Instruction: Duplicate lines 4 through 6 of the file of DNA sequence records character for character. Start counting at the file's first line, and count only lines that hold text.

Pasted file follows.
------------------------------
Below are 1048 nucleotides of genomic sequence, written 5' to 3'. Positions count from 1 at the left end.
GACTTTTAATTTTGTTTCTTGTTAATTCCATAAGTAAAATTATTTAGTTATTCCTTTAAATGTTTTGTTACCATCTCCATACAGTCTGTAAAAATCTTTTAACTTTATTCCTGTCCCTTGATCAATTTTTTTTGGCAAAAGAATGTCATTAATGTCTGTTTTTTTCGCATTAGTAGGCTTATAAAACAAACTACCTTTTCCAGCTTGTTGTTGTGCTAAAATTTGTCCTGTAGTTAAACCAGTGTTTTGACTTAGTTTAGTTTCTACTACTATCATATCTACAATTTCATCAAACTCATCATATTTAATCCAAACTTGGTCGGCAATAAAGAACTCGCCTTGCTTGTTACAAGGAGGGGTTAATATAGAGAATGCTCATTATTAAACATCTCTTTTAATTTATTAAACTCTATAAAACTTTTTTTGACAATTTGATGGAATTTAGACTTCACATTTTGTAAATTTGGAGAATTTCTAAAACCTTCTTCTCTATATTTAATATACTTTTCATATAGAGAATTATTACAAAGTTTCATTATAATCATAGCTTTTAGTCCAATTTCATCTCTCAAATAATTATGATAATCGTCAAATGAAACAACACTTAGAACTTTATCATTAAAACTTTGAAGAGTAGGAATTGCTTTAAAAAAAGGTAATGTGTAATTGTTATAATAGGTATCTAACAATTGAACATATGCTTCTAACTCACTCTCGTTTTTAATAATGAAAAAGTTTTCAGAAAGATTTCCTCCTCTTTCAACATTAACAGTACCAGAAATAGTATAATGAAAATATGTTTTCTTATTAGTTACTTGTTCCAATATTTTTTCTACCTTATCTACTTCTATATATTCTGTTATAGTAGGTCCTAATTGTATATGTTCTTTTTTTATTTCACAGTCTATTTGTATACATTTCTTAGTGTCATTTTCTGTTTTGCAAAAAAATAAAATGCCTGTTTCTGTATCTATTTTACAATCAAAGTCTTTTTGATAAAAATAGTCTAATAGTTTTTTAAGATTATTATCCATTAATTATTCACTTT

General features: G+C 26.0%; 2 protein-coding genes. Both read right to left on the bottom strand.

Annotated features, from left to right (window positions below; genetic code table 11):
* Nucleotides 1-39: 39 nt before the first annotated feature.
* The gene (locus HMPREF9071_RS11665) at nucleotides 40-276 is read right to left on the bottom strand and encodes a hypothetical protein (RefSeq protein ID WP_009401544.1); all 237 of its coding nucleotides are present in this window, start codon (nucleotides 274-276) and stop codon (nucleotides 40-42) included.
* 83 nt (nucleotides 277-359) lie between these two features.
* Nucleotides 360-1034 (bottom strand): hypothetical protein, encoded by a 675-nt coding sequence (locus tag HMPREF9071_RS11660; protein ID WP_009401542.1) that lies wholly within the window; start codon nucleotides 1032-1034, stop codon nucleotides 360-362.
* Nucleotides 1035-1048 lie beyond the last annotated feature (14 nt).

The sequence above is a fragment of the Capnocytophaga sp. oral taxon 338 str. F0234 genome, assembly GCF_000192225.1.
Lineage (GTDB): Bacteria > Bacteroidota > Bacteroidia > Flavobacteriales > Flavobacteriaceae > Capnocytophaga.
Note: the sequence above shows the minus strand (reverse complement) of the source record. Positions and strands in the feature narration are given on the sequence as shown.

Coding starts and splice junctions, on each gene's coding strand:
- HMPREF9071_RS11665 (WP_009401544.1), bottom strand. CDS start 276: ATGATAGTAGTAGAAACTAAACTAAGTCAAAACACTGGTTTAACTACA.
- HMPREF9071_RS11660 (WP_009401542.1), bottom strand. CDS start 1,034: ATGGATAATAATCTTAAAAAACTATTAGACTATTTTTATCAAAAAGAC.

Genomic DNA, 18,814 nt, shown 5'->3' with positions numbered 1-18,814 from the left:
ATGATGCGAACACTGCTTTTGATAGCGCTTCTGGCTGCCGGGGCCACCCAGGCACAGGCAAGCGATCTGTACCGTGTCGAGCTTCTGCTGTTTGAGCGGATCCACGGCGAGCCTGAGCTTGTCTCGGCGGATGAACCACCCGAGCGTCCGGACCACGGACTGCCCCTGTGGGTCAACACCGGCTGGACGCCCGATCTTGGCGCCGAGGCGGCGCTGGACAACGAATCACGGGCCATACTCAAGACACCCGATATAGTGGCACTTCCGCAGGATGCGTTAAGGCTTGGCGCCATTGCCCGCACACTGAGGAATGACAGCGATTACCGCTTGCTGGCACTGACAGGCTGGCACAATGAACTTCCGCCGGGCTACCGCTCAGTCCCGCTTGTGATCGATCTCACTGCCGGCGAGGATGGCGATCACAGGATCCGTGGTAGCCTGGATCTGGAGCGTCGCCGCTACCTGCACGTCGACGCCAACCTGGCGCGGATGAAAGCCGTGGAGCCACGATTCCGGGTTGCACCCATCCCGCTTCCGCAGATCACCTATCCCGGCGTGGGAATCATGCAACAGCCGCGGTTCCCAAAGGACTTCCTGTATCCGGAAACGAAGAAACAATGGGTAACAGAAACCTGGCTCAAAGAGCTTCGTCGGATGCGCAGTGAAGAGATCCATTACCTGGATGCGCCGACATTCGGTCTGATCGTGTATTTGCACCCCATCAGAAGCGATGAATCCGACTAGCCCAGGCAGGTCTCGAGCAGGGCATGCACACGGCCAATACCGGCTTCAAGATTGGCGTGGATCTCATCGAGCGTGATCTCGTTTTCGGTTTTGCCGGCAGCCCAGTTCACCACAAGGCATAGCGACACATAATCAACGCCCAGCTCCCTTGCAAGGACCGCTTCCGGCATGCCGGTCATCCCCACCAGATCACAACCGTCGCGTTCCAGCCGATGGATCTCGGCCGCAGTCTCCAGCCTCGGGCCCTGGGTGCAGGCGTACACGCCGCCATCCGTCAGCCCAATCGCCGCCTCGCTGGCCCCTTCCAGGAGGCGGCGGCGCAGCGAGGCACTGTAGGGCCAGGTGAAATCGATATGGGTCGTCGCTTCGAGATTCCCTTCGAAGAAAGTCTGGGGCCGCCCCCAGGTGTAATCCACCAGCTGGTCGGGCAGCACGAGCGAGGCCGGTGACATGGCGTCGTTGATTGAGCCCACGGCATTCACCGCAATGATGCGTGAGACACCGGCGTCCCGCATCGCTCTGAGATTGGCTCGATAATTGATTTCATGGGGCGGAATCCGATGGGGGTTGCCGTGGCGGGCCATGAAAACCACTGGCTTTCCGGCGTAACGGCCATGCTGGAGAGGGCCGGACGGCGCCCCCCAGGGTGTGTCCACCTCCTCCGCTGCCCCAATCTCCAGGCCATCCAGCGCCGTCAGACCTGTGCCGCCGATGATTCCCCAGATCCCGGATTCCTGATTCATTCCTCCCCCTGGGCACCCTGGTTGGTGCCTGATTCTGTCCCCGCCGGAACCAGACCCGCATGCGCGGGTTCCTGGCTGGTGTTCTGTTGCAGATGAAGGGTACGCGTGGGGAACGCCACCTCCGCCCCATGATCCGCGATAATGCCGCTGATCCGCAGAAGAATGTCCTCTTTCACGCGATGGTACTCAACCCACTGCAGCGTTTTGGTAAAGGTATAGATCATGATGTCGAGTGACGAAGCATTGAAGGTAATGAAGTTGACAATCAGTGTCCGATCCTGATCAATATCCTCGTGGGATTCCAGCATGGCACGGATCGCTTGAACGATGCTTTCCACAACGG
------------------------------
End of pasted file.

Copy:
Annotated features, from left to right (window positions below; genetic code table 11):
* Nucleotides 1-39: 39 nt before the first annotated feature.
* The gene (locus HMPREF9071_RS11665) at nucleotides 40-276 is read right to left on the bottom strand and encodes a hypothetical protein (RefSeq protein ID WP_009401544.1); all 237 of its coding nucleotides are present in this window, start codon (nucleotides 274-276) and stop codon (nucleotides 40-42) included.